Figure 1. Low Power View of Iron Stain in a Case of Cirrhosis Caused by Chronic Hepatitis B, Showing Heavy Iron Deposition in the Cirrhotic Nodules (× 100)
High Power View of Iron Staining in a Case of Cirrhosis Caused by Chronic Hepatitis C, Showing Heavy Iron Deposition in the Hepatocytes, Mostly in the Pericanalicular Area (× 400)
Figure 2. High Power View of Iron Staining in a Case of Cirrhosis Caused by Chronic Hepatitis C, Showing Heavy Iron Deposition in the Hepatocytes, Mostly in the Pericanalicular Area (× 400)
A Case of Biliary Type Cirrhosis, With no Stainable Iron (× 250)
Figure 3. A Case of Biliary Type Cirrhosis, With no Stainable Iron (× 250)

It is worth mentioning that in our center, for all of the explanted livers, a random section from the left lobe was routinely stained by the Prussian-blue staining method. Then, the Prussian-blue stain of each explanted liver was blindly reviewed and graded by a liver pathologist (BG). At the same time, haematoxylin and eosin (H and E) stained slides were also reviewed, and the pathological diagnosis of the cause of the cirrhosis were matched with the clinical, imaging, and laboratory diagnoses, according to the patients’ charts. The severity of the iron deposition was compared with the cause of the cirrhosis.

The explanted livers with causes other than cirrhosis, such as Budd-chiari syndrome, malignancies, and fulminant hepatitis, were excluded from this study. In addition, since our goal was to study the iron content of liver cirrhosis in the absence of hemochromatosis, those patients with cirrhosis caused by primary and secondary hemochromatosis (including hemoglobinopathies such as thalassemia) were also omitted from the study. Finally, those patients with cryptogenic cirrhosis were excluded as well.

All of the patients were analyzed for the HFE gene mutation, and there were no homozygote cases in the cirrhotic patients; however, about 28% of them were heterozygotes for H63D. Moreover, no C282Y mutations were found. Therefore, all the explanted livers in the study period, with the exception of the above etiologies (which have been omitted from the study), were included in the study.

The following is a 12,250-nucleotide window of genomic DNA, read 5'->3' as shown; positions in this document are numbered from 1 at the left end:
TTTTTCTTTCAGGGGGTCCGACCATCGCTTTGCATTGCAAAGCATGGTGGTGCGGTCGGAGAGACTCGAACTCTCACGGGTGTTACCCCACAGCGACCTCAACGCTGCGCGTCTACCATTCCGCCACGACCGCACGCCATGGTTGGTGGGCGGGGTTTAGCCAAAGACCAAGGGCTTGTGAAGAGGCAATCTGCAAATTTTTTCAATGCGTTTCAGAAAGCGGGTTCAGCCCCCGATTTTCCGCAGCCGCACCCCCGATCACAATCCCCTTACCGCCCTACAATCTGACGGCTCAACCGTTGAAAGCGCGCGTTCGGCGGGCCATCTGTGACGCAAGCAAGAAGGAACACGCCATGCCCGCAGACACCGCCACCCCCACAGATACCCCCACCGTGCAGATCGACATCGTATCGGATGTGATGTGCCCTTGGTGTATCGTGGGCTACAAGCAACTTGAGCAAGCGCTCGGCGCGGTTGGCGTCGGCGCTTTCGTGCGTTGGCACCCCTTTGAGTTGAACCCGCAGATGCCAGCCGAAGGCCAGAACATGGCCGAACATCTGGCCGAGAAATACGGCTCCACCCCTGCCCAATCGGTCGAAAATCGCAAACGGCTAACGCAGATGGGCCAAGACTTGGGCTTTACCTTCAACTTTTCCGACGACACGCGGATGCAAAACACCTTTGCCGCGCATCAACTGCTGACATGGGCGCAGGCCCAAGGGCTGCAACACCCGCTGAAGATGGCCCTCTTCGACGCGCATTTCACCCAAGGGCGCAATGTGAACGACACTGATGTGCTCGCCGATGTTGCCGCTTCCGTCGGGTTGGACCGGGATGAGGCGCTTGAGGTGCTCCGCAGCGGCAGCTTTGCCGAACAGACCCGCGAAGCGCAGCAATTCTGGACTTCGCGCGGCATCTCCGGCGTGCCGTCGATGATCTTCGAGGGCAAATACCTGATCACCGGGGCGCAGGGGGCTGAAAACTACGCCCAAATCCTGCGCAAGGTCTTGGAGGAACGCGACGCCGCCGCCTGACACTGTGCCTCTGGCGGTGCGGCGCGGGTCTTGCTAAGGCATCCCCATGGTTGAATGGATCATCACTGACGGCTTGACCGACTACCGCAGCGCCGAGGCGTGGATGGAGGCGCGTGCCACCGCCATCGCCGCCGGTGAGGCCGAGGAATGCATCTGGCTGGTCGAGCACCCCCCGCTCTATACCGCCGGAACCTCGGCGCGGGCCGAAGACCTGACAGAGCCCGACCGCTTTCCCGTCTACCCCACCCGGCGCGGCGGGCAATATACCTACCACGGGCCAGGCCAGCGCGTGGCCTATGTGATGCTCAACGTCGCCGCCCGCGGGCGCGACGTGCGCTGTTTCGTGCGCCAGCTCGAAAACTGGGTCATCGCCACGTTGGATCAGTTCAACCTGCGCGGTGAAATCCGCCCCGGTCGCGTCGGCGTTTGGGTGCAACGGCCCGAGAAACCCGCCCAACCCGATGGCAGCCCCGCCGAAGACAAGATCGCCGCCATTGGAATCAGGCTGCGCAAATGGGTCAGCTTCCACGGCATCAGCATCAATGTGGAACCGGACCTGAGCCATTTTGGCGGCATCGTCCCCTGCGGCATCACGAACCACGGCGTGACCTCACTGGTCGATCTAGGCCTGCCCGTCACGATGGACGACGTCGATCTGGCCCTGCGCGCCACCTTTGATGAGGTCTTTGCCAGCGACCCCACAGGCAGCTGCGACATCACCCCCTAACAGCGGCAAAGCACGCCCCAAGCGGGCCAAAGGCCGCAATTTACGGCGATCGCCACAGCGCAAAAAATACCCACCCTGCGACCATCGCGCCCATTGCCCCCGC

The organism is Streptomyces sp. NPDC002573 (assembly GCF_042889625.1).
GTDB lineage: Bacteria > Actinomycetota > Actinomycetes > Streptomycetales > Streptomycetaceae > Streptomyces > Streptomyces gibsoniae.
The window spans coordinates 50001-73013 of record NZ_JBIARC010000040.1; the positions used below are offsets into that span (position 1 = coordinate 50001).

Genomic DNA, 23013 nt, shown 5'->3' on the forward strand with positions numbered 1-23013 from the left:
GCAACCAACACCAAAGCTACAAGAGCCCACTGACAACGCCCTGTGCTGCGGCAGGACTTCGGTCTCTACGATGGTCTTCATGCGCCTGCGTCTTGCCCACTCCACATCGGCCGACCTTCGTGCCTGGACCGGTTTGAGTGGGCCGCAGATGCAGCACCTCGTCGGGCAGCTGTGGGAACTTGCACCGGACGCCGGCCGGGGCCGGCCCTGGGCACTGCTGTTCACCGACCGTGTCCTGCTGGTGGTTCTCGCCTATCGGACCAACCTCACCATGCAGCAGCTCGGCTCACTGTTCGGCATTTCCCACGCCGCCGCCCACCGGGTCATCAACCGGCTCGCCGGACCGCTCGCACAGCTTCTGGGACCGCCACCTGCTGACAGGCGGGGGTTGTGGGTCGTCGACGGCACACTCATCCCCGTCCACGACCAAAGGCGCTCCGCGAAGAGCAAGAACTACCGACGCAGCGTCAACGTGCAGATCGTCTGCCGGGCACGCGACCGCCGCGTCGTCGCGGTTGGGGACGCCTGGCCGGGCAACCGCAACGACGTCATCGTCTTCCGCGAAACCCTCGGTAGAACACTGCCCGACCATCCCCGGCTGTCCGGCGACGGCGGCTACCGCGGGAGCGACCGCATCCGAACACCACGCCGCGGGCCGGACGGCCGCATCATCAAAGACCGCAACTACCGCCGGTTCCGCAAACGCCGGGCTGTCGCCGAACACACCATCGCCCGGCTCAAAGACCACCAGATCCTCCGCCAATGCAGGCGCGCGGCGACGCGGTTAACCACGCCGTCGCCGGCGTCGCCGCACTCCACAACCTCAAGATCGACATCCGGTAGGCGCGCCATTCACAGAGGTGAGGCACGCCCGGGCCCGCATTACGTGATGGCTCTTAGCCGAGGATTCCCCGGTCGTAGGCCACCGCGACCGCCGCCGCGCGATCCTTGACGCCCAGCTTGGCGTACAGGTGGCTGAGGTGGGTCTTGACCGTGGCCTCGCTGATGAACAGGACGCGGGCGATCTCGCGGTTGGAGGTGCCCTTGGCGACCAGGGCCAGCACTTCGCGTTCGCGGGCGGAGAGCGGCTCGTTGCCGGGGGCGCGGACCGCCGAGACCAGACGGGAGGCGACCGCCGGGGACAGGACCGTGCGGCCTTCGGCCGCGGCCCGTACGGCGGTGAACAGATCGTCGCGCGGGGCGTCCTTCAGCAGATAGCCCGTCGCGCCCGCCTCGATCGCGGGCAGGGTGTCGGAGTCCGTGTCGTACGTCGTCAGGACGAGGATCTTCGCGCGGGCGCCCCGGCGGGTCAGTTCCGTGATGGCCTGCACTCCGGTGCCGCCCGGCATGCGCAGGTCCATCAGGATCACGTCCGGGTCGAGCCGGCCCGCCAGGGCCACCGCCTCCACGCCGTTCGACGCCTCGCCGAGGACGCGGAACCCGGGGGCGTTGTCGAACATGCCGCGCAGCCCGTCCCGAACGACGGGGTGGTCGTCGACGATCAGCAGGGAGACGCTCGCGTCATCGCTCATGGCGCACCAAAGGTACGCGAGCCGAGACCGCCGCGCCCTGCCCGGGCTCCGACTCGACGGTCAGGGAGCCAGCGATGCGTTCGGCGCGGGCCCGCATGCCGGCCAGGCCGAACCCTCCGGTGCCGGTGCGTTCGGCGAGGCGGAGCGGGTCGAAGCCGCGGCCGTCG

Finally, the serum iron levels in these 1000 cases were extracted from their clinical charts.

4. Results

Table 1 shows the causes of cirrhosis in the 1000 explanted livers in this study, with the most common cause of cirrhosis (448 cases) being chronic hepatitis (caused by chronic hepatitis B and C, autoimmune hepatitis, and alcoholic hepatitis).

Table 1. The Causes of Cirrhosis in 1000 Explanted Livers, With Iron Scores and Serum Iron Levels
Causes of CirrhosisNo. (%)Iron ScoreScoresSerum Iron, μg/dL
Chronic hepatitis448 (44.8)8.48 ± 4.230 - 36150 ± 56
Nonalcoholic steatohepatitis178 (17.8)7.03 ± 2.720 - 36146 ± 45
Metabolic180 (18)4.47 ± 1.320 - 27110 ± 35
Biliary194 (19.4)1.83 ± 0.20 - 27100 ± 55

The second most common cause (194 cases) of cirrhosis was biliary, composed of primary sclerosing cholangitis (PSC), biliary atresia (BA), progressive familial intrahepatic cholestasis (PFIC), and primary biliary cirrhosis (PBC). The third most common cause was metabolic disease (180 cases), such as Wilson’s disease, Crigler-Najjar syndrome, hypercholesterolemia, hyperoxaluria, tyrosinemia, and neonatal hepatitis. The least common cause of cirrhosis was nonalcoholic steatohepatitis (NASH), in 178 cases.

Table 1 shows the mean score of the iron content according to the cause of cirrhosis and, as the table shows, the highest liver content was in cirrhosis caused by chronic hepatitis (viral, autoimmune, and alcoholic). The second most common cause was NASH. However, the level of iron in the cases with chronic hepatitis was significantly higher than all of the other causes of cirrhosis (P value < 0.05). The iron content in the cirrhotic livers caused by chronic hepatitis and NASH can be as high as 36; that is, all of the components of the liver (hepatocytes, sinusoids, biliary duct epithelial cells, etc.) are loaded with iron.

The last column of Table 1 shows the range of the iron score in each of the causes of cirrhosis. Overall, the serum iron level in these 1000 cases was between 45 and 220 μg/dL (normal range: 60 - 170 μg/dL). Moreover, there were no statistically significant differences between the serum iron concentrations in the different causes of cirrhosis in these 1000 cases.